“From our perspective, we want to have a good planned system that takes into account the needs of existing fisheries, so we don’t have a system that results in systematic displacement of fishing activities and indeed all the impacts that would come from that on fishing communities.”  

Stressing the need for co-existence with the offshore industry from the start of projects, he said: “The greatest challenge for marine planning is to effectively prioritise co-existence so that it is built into project design, as opposed to a bolt-on consideration towards the end of the planning process.

“I hope to see greater up-front collaboration in site selection and the design of projects in the future.”

Another of the three speakers at the meeting, Dickon Howell, director of Howell Marine Consulting, gave an overview of the policy landscape. “The marine planning process needs clear guidance and understanding of the interactions between the two industries, and the implications for policy and decision-making,” he said.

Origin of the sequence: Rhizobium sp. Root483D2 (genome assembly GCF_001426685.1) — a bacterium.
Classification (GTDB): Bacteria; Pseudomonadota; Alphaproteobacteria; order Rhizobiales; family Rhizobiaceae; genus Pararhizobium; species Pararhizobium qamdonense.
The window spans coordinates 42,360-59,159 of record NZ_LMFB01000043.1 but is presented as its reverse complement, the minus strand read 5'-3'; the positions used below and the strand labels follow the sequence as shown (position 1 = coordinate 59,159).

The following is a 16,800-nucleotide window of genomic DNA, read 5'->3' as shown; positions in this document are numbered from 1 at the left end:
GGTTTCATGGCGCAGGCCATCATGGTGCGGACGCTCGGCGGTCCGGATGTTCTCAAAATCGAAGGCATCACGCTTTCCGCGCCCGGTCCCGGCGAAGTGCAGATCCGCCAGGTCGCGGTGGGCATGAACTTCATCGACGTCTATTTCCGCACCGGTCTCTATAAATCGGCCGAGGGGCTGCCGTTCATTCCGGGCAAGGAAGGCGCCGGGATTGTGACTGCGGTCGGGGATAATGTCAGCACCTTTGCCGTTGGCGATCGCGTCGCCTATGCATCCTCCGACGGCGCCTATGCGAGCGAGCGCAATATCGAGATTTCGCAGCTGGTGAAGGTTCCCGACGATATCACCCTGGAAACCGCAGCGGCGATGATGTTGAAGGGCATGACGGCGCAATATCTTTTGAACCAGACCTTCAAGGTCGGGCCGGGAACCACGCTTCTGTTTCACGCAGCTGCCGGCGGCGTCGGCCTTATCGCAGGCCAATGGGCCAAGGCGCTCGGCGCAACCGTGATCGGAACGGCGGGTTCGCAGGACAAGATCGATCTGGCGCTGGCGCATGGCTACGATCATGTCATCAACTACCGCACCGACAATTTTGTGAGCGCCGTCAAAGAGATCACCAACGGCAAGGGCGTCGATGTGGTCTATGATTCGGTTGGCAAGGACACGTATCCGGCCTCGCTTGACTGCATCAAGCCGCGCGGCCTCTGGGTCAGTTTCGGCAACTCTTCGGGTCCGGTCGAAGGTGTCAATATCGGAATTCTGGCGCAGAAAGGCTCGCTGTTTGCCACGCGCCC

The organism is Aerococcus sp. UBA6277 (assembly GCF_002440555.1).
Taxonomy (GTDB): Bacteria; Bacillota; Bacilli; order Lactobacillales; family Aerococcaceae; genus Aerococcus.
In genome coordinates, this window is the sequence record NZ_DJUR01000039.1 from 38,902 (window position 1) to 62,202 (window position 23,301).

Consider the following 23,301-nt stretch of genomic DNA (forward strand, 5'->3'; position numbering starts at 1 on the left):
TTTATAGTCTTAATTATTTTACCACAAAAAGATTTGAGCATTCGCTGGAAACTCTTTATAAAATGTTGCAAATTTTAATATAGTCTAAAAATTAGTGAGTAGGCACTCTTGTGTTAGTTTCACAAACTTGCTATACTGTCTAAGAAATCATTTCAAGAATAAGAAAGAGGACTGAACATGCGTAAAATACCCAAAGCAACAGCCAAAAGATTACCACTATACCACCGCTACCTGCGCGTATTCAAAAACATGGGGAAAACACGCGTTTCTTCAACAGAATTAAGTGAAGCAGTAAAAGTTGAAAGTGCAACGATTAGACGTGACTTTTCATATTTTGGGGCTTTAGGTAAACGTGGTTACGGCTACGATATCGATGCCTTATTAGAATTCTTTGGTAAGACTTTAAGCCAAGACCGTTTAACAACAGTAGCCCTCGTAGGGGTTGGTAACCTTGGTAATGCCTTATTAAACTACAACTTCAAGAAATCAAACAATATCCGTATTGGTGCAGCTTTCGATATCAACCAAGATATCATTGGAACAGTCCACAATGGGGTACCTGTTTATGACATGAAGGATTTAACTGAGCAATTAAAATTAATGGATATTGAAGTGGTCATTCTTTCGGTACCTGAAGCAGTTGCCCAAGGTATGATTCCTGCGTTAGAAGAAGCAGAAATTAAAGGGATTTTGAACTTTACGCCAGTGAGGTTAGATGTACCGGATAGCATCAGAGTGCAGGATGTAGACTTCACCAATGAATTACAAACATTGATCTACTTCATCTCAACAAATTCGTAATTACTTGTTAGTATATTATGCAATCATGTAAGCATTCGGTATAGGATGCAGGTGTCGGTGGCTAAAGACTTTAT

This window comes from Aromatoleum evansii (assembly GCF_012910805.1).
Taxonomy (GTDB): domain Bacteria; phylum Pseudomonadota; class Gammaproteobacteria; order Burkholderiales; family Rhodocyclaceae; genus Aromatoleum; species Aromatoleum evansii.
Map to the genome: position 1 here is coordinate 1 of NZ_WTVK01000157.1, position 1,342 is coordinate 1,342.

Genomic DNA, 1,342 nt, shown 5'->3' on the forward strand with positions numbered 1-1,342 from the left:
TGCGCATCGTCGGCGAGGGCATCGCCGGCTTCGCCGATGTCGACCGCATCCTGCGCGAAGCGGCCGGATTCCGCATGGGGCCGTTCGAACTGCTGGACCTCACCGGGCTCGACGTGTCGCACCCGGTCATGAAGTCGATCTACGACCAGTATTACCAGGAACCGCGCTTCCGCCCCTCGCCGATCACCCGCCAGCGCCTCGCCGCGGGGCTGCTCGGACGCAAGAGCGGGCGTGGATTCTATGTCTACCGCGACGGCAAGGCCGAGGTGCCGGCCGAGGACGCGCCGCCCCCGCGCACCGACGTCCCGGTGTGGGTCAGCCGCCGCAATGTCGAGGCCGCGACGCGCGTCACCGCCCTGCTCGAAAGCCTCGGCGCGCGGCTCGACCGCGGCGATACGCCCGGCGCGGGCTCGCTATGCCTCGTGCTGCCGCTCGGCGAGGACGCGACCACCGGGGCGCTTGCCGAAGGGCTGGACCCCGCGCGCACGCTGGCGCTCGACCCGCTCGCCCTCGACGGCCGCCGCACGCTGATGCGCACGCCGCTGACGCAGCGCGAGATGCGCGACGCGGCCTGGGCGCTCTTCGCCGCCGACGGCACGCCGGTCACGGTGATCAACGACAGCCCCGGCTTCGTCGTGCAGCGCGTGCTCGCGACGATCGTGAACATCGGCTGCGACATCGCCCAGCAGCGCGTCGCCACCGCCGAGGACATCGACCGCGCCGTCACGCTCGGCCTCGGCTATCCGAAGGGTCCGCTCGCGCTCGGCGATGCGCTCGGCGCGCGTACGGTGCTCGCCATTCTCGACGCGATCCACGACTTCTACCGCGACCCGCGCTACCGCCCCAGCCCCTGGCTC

Courtney French, commercial fisheries manager at Ørsted, outlined how the company had successfully worked with the fishing industry and its hopes for the future. “We hope for more open and transparent communications, continuing early engagement, and work to build on the good relations already established,” she said. 

“Ideally, I would like the fishing industry, offshore wind developers and government to work together to improve the site selection and marine spatial planning process with the aim of prioritising co-existence of some capacity.”

She said the greatest challenge for reconciling fisheries and offshore wind was marine spatial planning, and also trust from both sides that co-existence can and does happen between offshore wind and fisheries.